US Government’s uranium proposals explained

Matthew Hall 30 April 2020 (Last Updated April 30th, 2020 16:53)

Last week, the Trump administration released a report outlining its plan to “revive” uranium mining in the US and develop the nation’s nuclear technology supremacy after concerns its nuclear technology capabilities lag behind other developed nations.

US Government’s uranium proposals explained
The Trump administration is concerned about ceding dominance in nuclear energy to nations such as China and Russia. Image: Wikimedia Commons.

US Energy secretary Dan Brouillette said: “The decline of the US industrial base in the front end of the nuclear fuel cycle over the past few decades has threatened our national interest and national security.

“This Strategy to Restore American Nuclear Energy Leadership recognises this challenge and lays out an array of policy options to restore America’s leadership in nuclear energy and technology. As a matter of national security, it is critical that we take bold steps to preserve and grow the entire US nuclear energy enterprise. The Trump administration is committed to regaining our competitive global position as the world leader in nuclear energy.”

The “America first” approach to uranium

The report outlines several recommendations to support the development and deployment of nuclear energy technologies on US soil, including streamlining the permitting process for public land access, which would make it easier to get uranium mining projects off the ground.

The US Government has identified potential national security and geopolitical standing issues arising from Russian and Chinese state-owned companies currently dominating nuclear technology markets. The US commercial nuclear sector, the report states, is at “high-risk of insolvency” after decades of neglect. To regain American nuclear energy leadership, the report recommends leveraging American technological innovation and investment in research, development and demonstration projects to restore American credibility in the sector.

The US is also absent from a nuclear reactor market that the US Department of Commerce estimates to be valued at $500-740bn over the next decade.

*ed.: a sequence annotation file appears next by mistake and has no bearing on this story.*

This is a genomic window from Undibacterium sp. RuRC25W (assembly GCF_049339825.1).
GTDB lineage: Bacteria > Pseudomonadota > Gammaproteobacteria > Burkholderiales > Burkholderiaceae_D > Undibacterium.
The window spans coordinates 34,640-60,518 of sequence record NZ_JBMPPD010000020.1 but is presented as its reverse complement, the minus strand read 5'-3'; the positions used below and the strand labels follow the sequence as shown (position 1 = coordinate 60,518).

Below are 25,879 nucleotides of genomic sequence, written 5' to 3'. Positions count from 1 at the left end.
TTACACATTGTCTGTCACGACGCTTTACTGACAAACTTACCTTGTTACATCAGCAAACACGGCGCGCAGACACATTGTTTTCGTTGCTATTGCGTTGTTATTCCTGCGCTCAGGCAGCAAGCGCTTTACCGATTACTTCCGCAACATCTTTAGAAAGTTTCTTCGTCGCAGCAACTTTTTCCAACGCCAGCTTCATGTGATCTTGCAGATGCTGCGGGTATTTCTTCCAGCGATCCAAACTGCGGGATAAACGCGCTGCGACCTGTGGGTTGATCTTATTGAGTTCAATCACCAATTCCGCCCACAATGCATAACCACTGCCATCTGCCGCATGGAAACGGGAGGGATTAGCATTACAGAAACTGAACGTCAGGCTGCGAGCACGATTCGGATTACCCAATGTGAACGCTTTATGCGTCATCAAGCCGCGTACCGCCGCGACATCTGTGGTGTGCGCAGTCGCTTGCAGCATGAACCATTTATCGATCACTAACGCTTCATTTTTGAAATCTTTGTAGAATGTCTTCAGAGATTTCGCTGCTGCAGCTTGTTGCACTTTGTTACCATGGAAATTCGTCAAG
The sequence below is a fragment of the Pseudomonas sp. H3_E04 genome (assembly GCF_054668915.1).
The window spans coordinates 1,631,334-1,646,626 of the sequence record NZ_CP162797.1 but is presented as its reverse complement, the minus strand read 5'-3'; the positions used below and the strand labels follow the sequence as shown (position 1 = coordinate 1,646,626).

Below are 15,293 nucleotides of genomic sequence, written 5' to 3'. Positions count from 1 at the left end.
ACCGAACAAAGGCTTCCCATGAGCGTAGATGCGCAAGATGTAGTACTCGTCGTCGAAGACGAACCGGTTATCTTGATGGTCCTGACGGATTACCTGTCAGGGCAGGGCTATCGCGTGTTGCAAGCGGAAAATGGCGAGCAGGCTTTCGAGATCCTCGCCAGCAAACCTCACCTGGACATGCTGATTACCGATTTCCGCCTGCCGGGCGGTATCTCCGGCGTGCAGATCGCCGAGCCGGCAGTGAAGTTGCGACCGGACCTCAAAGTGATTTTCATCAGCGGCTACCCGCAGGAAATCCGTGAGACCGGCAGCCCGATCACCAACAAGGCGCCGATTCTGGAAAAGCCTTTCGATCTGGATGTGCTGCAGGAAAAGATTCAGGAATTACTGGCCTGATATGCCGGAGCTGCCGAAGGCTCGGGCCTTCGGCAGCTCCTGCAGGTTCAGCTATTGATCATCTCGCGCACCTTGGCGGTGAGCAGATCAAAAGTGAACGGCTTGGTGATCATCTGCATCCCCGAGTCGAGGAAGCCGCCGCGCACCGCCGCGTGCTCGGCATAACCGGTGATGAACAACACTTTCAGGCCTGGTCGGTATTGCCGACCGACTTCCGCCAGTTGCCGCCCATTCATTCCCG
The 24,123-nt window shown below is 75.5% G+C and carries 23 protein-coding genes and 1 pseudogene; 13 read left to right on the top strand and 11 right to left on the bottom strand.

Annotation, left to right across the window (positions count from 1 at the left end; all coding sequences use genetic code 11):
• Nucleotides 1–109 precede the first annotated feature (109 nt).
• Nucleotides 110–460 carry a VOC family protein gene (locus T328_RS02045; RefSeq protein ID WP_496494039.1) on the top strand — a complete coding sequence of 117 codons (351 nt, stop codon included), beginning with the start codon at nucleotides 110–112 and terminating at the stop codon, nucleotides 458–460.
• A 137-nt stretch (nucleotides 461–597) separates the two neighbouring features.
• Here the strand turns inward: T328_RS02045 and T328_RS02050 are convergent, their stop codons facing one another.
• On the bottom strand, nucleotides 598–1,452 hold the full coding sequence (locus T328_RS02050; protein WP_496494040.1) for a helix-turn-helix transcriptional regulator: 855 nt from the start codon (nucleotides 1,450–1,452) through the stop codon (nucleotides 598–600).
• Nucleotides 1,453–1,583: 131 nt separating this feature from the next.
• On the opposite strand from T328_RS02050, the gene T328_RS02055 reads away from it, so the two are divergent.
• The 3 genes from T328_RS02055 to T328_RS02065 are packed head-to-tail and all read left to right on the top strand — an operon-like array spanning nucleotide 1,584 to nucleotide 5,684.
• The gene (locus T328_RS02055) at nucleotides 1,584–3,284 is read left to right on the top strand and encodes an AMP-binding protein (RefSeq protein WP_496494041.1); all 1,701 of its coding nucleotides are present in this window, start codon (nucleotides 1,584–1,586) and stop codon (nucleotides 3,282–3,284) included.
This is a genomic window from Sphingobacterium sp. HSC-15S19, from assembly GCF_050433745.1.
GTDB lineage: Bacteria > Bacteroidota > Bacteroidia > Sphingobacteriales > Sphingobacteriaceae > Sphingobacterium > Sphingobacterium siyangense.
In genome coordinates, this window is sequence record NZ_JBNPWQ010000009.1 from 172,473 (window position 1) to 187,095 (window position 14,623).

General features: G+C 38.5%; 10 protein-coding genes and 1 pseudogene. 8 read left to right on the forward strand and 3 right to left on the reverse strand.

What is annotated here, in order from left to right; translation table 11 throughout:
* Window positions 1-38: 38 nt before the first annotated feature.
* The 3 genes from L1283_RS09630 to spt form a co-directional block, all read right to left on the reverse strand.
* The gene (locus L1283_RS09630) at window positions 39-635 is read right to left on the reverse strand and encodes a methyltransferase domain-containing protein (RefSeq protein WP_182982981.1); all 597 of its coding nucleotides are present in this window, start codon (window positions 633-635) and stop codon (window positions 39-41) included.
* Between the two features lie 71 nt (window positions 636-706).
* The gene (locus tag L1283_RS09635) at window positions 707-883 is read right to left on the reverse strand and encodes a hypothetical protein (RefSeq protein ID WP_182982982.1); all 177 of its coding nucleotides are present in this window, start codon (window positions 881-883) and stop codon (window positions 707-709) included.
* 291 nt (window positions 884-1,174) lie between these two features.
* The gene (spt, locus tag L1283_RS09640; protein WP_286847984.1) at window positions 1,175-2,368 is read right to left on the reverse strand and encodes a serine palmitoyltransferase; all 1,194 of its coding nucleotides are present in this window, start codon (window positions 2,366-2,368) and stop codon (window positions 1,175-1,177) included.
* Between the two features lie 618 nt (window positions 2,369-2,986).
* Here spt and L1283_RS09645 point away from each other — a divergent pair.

The strategy “will most importantly restore America’s sovereign ability to control its use of the most powerful naturally occurring element on the planet – uranium – for peaceful uses and defence purposes.”

The FY21 budget proposes a $1.5bn budget over 10 years to build a US uranium reserve to address sectors most immediately at risk. The report goes further, recommending the direct purchase of 17-19Mlb of uranium compound triuranium octoxide beginning in 2020, which would provide direct support to the front end of the fuel cycle and be enough to support at least two US uranium mines.

Opposition to US uranium

US Environmentalists expressed concern at the Department of Energy move, which they said resembles similar moves by the Trump administration to support the coal industry in the country.

The Natural Resources Defense Council (NRDC) opposed the national security rationale for the strategy, stating that the American uranium supply comes from its allies such as Canada and Australia. Opponents also cite the International Atomic Energy Agency, the UN’s nuclear watchdog, and its Low Enriched Uranium Bank designed to discourage nations from enriching nuclear fuel. The bank stores up to 90 tonnes of nuclear fuel and can sell it to members if they cannot procure it elsewhere.

NRDC senior attorney Geoff Fettus said: “Rather than try to protect people and their health, the Trump administration is jumping in with plans to prop up this dirty, dying industry.

“This is a wasteful solution in search of a problem. We get much of our uranium from allies like Canada and Australia. There’s no national security reason to protect these polluters.”

Rolling back environmental regulations could clear the way for mining on protected lands, with the Wilderness Society warning that the proposals could put the Grand Canyon region at risk.

“Enriching special interests with taxpayer resources so they can plunder national treasures like Bears Ears and the Grand Canyon will harm our land, water, and public health,” said Wilderness Society representative America Fitzpatrick. “To do so in the face of a global pandemic is an abuse of public trust.”